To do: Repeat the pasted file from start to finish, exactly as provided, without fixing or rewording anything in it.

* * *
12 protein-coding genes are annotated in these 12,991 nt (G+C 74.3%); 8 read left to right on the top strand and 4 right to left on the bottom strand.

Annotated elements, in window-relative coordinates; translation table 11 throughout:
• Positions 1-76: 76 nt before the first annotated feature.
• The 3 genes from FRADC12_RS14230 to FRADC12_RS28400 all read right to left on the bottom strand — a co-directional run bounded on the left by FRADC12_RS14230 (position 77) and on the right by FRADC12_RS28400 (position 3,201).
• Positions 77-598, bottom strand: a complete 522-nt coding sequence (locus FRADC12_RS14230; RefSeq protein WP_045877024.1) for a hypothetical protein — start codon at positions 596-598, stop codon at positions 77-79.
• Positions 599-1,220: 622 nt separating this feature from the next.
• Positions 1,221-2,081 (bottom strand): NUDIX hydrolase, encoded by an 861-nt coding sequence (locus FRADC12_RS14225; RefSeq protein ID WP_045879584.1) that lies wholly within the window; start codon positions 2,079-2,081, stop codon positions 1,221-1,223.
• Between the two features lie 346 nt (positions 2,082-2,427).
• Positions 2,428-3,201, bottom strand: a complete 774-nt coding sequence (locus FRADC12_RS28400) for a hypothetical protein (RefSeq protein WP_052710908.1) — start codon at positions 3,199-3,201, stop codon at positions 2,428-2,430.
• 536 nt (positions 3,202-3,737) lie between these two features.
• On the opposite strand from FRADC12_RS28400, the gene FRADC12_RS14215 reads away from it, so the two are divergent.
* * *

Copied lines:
12 protein-coding genes are annotated in these 12,991 nt (G+C 74.3%); 8 read left to right on the top strand and 4 right to left on the bottom strand.

Annotated elements, in window-relative coordinates; translation table 11 throughout:
• Positions 1-76: 76 nt before the first annotated feature.
• The 3 genes from FRADC12_RS14230 to FRADC12_RS28400 all read right to left on the bottom strand — a co-directional run bounded on the left by FRADC12_RS14230 (position 77) and on the right by FRADC12_RS28400 (position 3,201).
• Positions 77-598, bottom strand: a complete 522-nt coding sequence (locus FRADC12_RS14230; RefSeq protein WP_045877024.1) for a hypothetical protein — start codon at positions 596-598, stop codon at positions 77-79.
• Positions 599-1,220: 622 nt separating this feature from the next.
• Positions 1,221-2,081 (bottom strand): NUDIX hydrolase, encoded by an 861-nt coding sequence (locus FRADC12_RS14225; RefSeq protein ID WP_045879584.1) that lies wholly within the window; start codon positions 2,079-2,081, stop codon positions 1,221-1,223.
• Between the two features lie 346 nt (positions 2,082-2,427).
• Positions 2,428-3,201, bottom strand: a complete 774-nt coding sequence (locus FRADC12_RS28400) for a hypothetical protein (RefSeq protein WP_052710908.1) — start codon at positions 3,199-3,201, stop codon at positions 2,428-2,430.
• 536 nt (positions 3,202-3,737) lie between these two features.
• On the opposite strand from FRADC12_RS28400, the gene FRADC12_RS14215 reads away from it, so the two are divergent.